"Because of her creativity with flowers, even my memories of poverty are seen through a screen of blooms.... And I remember people coming to my mother's yard to be given cuttings from her flowers; I hear again the praise showered on her because whatever rocky soil she landed on, she turned into a garden.... I notice that it is only when my mother is working in her flowers that she is radiant, almost to the point of being invisible -- except as Creator: hand and eye. She is involved in the work her soul must have. Ordering the universe in the image of her personal conception of Beauty." (p. 241)
We all do this ordering of the universe in various ways, because the creative spirit exists in each of us. If we don't find ways to express it, something within us, and in the world, is that much less healthy.

Gifts are meant to be shared. How are you sharing yours?


Even before I got into moodling online, I found the work of this Southern Alberta watercolour artist to be quite inspiring. Gena LaCoste's sharing of her art, especially the landscapes and horses, makes me so happy... check out http://genalacoste.blogspot.com/

Wednesday, January 25, 2012

Simple Suggestion #108... Naturalize your wardrobe

Working at the Clothing Room at the Society of St. Vincent de Paul's distribution centre, we see a lot of clothing donations... some of which we put out for clients to access, some of which we send to other agencies, and some that goes into the round filing cabinet because it's no longer fit to wear (why people donate their paint shirts or torn jeans is beyond me. Do they really think we'll have time to clean/fix their stuff if they don't?) And we perpetually ask: what should we do with these outdated, out of style, often polyester outfits that may never come back into fashion? Does polyester ever break down?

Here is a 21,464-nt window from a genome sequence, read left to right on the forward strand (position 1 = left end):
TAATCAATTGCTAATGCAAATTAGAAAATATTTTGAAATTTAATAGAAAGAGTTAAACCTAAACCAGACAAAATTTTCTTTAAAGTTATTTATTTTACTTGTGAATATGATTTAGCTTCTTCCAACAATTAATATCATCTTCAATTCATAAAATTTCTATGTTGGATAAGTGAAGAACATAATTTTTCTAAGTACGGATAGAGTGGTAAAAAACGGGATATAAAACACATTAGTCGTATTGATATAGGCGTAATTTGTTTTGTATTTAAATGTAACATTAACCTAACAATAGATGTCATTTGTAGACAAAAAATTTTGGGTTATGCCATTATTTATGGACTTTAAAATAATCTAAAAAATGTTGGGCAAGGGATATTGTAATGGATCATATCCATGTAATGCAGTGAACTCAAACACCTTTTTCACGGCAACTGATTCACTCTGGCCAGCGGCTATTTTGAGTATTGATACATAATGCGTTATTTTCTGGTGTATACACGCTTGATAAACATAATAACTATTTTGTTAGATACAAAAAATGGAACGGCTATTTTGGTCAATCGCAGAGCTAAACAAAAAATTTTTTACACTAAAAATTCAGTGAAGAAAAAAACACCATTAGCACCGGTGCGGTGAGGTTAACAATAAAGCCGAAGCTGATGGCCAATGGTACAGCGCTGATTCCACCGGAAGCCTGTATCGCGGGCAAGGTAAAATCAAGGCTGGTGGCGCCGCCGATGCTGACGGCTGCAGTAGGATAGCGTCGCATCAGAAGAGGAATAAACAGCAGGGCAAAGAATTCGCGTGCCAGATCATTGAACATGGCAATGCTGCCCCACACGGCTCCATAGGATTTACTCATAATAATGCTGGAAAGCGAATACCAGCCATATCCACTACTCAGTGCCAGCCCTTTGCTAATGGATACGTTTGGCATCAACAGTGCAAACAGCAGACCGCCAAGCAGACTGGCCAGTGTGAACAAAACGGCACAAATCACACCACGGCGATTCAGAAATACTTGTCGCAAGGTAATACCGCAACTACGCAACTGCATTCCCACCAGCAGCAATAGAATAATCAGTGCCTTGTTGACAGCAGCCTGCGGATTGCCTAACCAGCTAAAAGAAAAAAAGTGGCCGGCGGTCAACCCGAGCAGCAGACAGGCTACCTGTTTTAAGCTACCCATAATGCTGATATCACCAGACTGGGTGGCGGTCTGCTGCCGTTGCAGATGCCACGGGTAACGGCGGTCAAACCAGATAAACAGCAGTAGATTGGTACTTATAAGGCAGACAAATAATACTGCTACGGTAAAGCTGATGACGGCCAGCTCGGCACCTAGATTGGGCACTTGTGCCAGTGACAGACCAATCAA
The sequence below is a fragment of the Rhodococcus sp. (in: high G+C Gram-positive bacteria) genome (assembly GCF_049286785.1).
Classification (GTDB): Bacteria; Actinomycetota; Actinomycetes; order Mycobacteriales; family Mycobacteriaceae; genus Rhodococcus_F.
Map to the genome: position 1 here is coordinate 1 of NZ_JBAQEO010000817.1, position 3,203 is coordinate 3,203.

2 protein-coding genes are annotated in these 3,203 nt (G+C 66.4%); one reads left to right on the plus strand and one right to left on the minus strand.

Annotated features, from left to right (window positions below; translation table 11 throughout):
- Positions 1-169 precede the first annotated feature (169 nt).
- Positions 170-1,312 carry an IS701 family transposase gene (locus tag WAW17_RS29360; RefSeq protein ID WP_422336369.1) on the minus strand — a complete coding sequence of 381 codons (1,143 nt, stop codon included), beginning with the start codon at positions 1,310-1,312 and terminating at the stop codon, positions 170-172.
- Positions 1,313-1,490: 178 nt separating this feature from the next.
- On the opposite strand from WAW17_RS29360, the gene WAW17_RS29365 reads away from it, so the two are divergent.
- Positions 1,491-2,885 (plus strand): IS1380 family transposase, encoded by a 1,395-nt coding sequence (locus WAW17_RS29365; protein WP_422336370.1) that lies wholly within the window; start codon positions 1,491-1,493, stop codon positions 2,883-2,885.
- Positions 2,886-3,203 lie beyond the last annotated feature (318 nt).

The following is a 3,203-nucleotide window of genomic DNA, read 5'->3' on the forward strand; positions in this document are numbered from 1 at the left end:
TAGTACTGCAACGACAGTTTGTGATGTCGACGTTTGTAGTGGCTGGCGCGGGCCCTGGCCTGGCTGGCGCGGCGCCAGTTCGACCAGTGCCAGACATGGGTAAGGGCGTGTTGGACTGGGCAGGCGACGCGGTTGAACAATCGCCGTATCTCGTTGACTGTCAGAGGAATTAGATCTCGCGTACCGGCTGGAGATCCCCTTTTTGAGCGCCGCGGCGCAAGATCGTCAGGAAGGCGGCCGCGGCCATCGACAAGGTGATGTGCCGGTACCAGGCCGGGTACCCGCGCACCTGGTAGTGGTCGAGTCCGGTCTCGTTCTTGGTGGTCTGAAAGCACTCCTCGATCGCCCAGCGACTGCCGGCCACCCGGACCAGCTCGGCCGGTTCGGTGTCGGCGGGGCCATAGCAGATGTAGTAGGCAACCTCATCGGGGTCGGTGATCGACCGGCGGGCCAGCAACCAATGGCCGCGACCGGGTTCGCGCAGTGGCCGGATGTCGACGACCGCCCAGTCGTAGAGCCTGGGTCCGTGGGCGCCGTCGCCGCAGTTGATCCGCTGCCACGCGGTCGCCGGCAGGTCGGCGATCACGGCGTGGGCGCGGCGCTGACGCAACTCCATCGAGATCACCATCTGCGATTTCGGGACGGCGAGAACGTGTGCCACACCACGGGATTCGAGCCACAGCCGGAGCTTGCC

I haven't actually been to the Clothing Room since my dizziness began three months ago, and I'm really missing it, my volunteer friends and the folks who come in to get clothes and kibbitz with us. It's been on my mind more than usual lately, because I have a few clothing items that my girls have outgrown that I could take for the sometimes empty racks there. And I'm thinking about it today because of the many bags of clothes I've unpacked there over the last few years that have given me a definite bias about my own wardrobe.

After sorting through bags and bags of some blessed deceased old lady or gentleman's clothing, and reflecting on what they left behind and how their offspring couldn't bear to send it to the dump, I've decided that I want, as much as possible, to live in natural fibres. For one thing, they breathe better, and for another, when they get to the end of their lives (or mine), if they end up in a landfill, they will biodegrade in a way that polyester and other artificial fibres don't. As for leather... it's not a great choice because of the toxins required to process it into something wearable. Of course, these days, almost everything we wear is processed in one way or another, so it takes a bit of extra effort to find wool, cotton, hemp, and other natural fibres that aren't chemically treated in ways that wreck our environment at their beginnings, or aren't made by people in poor working conditions. But if we can find it, clothing manufactured using sustainable, people-friendly methods is often of such good quality that it lasts longer than the unsustainably made equivalents, if you can even call them equivalents.